Category Archives: prosperity

Seek ye first the political kingdom

and all things shall be added unto you

So said Kwame Nkrumah, first president (1960-66) of independent Ghana, also winner (1962) of the Lenin Peace Prize.

Dalrymple writes that Nkrumah sought and found the political kingdom,

and within a few years his formerly prospering country was bankrupt, obliged to spend several decades trying to recover from his short reign.

Dalrymple points out that

within quite a range of circumstances, purely political action, however necessary it might sometimes be, does not produce the happy economic results expected of it. Prosperity for whole nations or large groups of people cannot simply be conjured by political fiat from a total economic product that already exists. The people themselves must have the attributes necessary to prosper; and no amount of political posturing by their leaders, whether they be self-appointed or democratically elected, will give them those attributes.

Man and nature

Dalrymple notes that

many of the most prosperous and best-governed areas of the world are not at all well-favoured by nature. Man is not at his best when he receives or hopes for something for nothing.

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How to join the 1%

Screen Shot 2015-10-04 at 12.33.35Theodore Dalrymple answers your questions

Should we wish to be of the 1%?

Wealth as such is not a very elevated aim in life.

What about you, Doctor?

I have never made it my principal aim or goal.

To have a sufficiency, though, is both necessary and gratifying, is it not?

A degree of prosperity is at least some evidence of worldly success — an imprimatur as it were, to which I have never been quite as indifferent as perhaps I ought to have been.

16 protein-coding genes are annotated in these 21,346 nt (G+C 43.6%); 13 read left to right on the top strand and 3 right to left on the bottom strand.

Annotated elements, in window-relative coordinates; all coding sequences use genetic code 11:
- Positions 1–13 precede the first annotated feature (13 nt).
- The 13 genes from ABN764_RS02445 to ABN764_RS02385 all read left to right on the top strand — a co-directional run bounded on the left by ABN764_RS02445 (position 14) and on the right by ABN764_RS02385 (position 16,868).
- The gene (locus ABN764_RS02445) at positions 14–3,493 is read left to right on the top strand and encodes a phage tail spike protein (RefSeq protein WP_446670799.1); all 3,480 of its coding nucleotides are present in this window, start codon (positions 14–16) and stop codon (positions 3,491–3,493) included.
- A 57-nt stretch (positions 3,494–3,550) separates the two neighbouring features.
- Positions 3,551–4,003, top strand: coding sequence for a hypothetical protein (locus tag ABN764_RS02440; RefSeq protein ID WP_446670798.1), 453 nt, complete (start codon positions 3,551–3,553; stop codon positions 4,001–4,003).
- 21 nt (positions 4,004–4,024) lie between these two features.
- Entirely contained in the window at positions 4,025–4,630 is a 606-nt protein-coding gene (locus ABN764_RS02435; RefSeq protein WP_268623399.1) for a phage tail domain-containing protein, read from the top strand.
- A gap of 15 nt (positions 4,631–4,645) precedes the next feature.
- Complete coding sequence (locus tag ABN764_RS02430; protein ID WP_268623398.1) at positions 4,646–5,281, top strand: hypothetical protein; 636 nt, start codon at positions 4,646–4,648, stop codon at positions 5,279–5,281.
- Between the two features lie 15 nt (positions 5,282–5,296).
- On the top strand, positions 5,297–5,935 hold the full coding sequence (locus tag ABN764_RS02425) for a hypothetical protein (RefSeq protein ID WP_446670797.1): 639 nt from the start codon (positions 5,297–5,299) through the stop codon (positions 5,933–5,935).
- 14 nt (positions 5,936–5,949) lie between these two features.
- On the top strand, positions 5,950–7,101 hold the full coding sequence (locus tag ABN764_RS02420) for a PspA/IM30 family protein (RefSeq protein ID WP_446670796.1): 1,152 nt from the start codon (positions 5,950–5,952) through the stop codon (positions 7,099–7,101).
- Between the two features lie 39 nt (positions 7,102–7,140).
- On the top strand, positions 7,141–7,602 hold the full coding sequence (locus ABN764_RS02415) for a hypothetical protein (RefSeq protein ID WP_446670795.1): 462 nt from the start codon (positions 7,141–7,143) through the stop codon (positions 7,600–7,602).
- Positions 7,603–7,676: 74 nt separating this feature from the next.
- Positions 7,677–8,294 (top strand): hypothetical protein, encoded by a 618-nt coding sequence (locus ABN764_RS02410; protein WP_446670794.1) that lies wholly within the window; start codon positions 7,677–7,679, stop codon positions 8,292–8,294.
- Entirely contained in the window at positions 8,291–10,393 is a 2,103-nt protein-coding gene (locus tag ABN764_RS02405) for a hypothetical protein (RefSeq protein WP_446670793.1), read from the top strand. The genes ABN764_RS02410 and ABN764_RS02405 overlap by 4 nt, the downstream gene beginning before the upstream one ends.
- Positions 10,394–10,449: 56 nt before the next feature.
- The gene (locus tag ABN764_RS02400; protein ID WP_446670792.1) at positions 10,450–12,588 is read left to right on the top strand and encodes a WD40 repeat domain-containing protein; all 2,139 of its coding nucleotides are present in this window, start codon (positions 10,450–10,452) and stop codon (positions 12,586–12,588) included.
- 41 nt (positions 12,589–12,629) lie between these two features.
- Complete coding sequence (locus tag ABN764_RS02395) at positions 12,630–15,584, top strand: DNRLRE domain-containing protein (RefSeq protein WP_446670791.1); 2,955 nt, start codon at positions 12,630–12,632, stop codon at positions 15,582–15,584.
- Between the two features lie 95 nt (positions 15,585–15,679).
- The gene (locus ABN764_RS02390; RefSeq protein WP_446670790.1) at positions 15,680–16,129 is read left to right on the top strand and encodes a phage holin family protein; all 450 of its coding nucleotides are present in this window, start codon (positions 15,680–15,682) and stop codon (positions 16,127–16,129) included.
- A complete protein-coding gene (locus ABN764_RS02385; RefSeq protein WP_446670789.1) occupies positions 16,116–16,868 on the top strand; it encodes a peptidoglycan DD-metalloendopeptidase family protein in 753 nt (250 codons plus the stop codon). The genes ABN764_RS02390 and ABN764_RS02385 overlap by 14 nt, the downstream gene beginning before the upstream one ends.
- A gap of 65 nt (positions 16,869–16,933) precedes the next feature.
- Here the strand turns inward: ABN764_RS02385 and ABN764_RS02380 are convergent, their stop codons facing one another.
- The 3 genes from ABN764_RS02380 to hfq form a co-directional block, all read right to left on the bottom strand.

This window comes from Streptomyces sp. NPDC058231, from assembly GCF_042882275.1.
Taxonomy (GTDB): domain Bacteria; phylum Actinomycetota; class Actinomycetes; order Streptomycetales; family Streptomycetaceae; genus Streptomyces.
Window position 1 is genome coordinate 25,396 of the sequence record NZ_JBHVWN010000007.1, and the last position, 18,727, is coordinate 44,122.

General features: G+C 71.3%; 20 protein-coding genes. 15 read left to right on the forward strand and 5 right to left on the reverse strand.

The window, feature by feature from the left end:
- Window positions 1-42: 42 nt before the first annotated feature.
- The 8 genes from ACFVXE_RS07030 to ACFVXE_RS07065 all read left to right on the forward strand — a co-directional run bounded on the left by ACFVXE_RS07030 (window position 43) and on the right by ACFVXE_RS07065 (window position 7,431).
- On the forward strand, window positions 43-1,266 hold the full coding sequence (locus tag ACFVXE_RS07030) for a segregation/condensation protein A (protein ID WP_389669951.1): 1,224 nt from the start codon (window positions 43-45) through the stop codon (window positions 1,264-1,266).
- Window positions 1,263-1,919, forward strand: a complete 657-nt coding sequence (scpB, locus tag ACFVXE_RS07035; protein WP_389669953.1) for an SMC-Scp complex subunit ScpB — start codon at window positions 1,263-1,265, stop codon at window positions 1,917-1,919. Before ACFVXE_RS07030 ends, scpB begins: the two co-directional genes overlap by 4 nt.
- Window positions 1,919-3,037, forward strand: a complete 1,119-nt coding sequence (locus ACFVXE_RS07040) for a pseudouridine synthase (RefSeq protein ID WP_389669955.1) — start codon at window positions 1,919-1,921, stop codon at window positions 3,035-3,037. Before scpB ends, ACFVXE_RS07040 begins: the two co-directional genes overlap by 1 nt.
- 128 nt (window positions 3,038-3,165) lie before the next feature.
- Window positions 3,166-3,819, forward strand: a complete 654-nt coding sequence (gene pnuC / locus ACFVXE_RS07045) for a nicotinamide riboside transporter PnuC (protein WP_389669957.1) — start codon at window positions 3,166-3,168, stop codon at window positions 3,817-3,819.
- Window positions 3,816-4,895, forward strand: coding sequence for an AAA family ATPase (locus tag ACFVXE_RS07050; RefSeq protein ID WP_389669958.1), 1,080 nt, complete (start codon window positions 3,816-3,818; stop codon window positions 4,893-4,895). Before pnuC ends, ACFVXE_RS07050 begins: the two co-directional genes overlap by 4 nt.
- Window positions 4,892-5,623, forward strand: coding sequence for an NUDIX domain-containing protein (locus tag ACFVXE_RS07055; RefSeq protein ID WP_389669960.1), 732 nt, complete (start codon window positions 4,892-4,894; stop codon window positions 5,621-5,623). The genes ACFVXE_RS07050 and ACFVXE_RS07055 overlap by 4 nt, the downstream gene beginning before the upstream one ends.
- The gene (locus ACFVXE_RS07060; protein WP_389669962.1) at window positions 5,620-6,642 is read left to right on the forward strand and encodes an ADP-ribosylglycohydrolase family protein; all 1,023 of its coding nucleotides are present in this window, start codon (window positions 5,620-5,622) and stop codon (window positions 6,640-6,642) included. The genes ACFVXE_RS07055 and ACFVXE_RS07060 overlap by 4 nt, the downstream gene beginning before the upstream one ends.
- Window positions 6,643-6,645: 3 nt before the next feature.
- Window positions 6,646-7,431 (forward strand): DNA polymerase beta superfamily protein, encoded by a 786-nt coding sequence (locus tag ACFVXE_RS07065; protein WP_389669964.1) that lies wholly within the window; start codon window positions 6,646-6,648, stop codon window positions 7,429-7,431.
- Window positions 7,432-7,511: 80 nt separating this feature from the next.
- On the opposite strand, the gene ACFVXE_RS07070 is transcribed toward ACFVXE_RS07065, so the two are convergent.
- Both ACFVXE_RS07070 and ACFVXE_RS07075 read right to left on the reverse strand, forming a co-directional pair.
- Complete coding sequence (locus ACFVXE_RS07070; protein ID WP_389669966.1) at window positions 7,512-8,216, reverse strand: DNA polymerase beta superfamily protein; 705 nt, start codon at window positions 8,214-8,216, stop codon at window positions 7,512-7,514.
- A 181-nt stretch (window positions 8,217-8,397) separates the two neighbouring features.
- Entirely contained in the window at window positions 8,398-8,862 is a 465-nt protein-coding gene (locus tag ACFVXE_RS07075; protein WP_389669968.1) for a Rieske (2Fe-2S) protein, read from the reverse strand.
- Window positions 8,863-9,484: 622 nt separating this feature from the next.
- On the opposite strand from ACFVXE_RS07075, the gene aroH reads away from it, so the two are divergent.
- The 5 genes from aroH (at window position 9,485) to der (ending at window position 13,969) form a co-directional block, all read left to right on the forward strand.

Do you feel wealthy?

Not enough to feel that a new car would not be an unwise extravagance if it were unnecessary.

What do you look for when buying a car?

My main desideratum is that it should start first time in the depths of winter. For many years I owned cars that could not be relied upon to do so.

How did you get into the 1%?

My wife and I lived well below our income for more than 20 years and invested the rest under the guidance of an adviser.

What criteria did you apply in selecting this adviser?

I had no real evidence of his superior financial wisdom, other than that I liked him.

Does such wisdom exist?

I am not convinced that it does.

How would you rate your own judgment in financial matters?

Let me admit that if I had had the misfortune to meet Mr Madoff before his scheme was exposed, I should have trusted him implicitly. He had such a trustworthy face.

What is your pattern of consumption and mode of life?

It does not differ conspicuously from those of many of my peers, except in so far as I have no television and buy many more books than most.

What do you fear?

To be poor — and to end up in the hands of the State, whose charity is simultaneously patronising and heartless, rule-ridden and capricious.

 

Prosperity is not enough

Screen Shot 2015-04-20 at 08.06.26Dalrymple writes that in High-Rise (1975), J.G. Ballard sets a small civil war in a vast luxury apartment building, where

the regime of trivial disputes and irritations . . . provided [the] only corporate life

of the 2,000 inhabitants.

The character Robert Laing, Dalrymple explains,

Screen Shot 2015-04-20 at 08.00.42is a doctor who is divorced, like all of Ballard’s protagonists.

This over-priced cell, slotted almost at random into the cliff face of the apartment building, he had bought after his divorce specifically for its peace, quiet and anonymity.

It seems to be part of the modern condition, writes Dalrymple,

that people find difficulty in living together, preferring an isolation in which human contact becomes superficial, fleeting, and primarily instrumental to immediate needs or desires.

Screen Shot 2015-04-20 at 08.04.33Where people have few affective ties

but nonetheless live together in close proximity, the potential for conflict is great.

Though all the residents in the high-rise are well-heeled,

a version of class war breaks out, pitting the residents of the upper floors, who have paid the most for their flats, against those of the lower floors. Boredom and a lack of common purpose provoke aggression, and self-destruction follows.

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